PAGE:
This bodes well for large agricultural organizations. According to Food Democracy Now!, only four firms control 84 percent of beef packing and 66 percent of pork production. This has forced more than 1.1 million independent livestock producers out of business since 1980.
The risk of Connecticut farms being gobbled up by big conglomerates to meet food demand is small, says George Krivda, legislative program manger and public information officer for the state’s Department of Agriculture. “We mostly have small farms; we don’t have factory farms,” he says. “The bigger danger is being swallowed by developers.”
Although developers are clearly a risk to farmers, Connecticut is serious about supporting the agricultural industry, says Bill Duesing, Executive Director of Connecticut’s Northeast Organic Farming Association. About one percent of the food consumed in the state is produced in Connecticut and lawmakers would like to increase that to five percent, he says. “This would have an enormous impact on our economy and health of the community.”
Another sign of support is the step to preserve small farms, as small as two or three acres. The state Department of Agriculture has earmarked $2 million in funding for farmland preservation. The program, run through the department’s new Community Farms Preservation Program, will help municipalities preserve small farms, Krivda says. The farmland preservation program was launched in the 1970s and has been a model for the nation, he adds. Towns must meet criteria such as establishing an agriculture commission as part of the application process. “We want towns to have skin in the game, too.”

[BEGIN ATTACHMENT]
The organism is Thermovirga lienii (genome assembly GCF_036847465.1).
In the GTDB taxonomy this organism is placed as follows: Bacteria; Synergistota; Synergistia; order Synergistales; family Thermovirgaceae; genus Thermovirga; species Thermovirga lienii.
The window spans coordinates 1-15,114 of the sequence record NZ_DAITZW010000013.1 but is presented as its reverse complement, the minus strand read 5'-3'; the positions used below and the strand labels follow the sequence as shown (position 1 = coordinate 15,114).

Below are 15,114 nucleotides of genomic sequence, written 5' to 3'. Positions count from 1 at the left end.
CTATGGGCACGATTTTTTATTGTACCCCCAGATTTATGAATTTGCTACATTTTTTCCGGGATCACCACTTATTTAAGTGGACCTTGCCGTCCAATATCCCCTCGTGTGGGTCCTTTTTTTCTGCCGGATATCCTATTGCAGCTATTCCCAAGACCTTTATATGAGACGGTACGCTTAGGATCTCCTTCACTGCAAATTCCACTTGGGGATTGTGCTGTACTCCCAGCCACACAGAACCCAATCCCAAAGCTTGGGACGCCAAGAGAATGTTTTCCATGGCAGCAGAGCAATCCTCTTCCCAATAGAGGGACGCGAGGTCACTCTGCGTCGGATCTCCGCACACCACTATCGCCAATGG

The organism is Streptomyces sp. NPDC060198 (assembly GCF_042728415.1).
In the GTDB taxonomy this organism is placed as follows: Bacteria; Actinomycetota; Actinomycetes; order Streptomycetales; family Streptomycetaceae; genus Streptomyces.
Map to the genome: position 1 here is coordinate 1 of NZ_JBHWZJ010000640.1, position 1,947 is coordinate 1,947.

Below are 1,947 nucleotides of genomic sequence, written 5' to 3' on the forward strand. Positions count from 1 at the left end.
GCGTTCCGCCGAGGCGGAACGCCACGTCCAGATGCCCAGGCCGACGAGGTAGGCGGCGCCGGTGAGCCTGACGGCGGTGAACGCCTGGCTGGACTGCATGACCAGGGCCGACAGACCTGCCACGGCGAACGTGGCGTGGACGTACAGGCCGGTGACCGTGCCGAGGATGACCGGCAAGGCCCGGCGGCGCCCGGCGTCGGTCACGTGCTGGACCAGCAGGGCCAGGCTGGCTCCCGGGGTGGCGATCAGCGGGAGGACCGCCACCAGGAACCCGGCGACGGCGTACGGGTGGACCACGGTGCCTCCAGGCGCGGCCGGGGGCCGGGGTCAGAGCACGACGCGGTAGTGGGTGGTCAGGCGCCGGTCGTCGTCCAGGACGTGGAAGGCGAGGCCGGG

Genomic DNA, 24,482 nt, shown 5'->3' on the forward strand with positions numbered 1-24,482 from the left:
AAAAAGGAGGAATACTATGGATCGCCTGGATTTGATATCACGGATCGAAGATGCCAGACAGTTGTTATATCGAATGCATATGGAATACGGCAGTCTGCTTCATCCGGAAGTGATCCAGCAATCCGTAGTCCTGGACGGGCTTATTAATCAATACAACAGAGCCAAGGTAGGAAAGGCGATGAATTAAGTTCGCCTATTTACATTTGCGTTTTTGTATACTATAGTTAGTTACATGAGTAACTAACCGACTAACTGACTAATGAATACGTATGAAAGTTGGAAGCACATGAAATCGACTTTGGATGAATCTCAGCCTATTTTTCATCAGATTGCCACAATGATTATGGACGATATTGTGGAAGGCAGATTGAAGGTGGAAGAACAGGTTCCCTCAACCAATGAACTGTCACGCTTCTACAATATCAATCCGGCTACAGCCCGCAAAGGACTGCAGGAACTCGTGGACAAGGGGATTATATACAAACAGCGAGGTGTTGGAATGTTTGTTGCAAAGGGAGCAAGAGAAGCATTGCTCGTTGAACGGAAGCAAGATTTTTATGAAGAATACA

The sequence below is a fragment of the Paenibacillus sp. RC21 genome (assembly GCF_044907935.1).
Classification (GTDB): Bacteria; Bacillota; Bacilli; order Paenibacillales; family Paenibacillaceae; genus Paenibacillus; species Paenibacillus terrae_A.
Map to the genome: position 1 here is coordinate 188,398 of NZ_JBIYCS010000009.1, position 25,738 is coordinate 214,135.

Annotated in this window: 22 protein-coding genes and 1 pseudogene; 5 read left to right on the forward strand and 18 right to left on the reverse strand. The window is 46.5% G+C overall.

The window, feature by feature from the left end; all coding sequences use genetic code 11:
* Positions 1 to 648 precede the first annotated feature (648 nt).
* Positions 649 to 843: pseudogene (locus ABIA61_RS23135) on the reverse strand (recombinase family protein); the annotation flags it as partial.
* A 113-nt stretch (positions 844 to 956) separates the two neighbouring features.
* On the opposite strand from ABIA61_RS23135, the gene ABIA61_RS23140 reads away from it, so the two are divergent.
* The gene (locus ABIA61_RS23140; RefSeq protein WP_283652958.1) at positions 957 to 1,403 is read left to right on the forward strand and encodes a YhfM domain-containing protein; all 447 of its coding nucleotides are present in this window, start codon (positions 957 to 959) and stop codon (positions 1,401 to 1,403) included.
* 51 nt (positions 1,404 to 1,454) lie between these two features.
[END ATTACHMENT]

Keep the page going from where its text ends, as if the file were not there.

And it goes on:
So while Connecticut may indeed be a model for the country, state farmers still struggle with other problems, such as not having affordable insurance coverage for disasters. Insurance premiums for small farmers in this country are very expensive and only cover a fraction of their losses. Many Connecticut farmers lost their entire harvest this year due to severe weather. Some didn’t qualify because their losses were based on a five-year average.
As a result, many farmers felt it was another injustice from corporate America, where they were not being heard during a devastating time. Jim Gerritsen, owner of Wood Prairie Farm, in Bridgewater, Maine, who marched with farmers from Connecticut and from around the country, says it’s time to be heard and that the Occupy movement will provide that voice. “We are the 99 percent and we are united,” he says. “Our country has been stolen from us and we will resist. Our friends and allies have the support of the American farmers.”
Kathleen Kiley has been a journalist for 20 years. She began her career on Wall Street writing for Investment Dealers’ Digest, reporting on mergers and acquisitions. She has written for national business magazines and The New York Times. Kathleen became interested in reporting on farming after writing a story about how a group of women (The Fairfield Organic Teaching Farm) made it their crusade to create an organic teaching farming in Fairfield. She will be writing a column on farming every other Thursday. You can reach her at firstname.lastname@example.org. FOLLOW KATHLEEN On TWITTER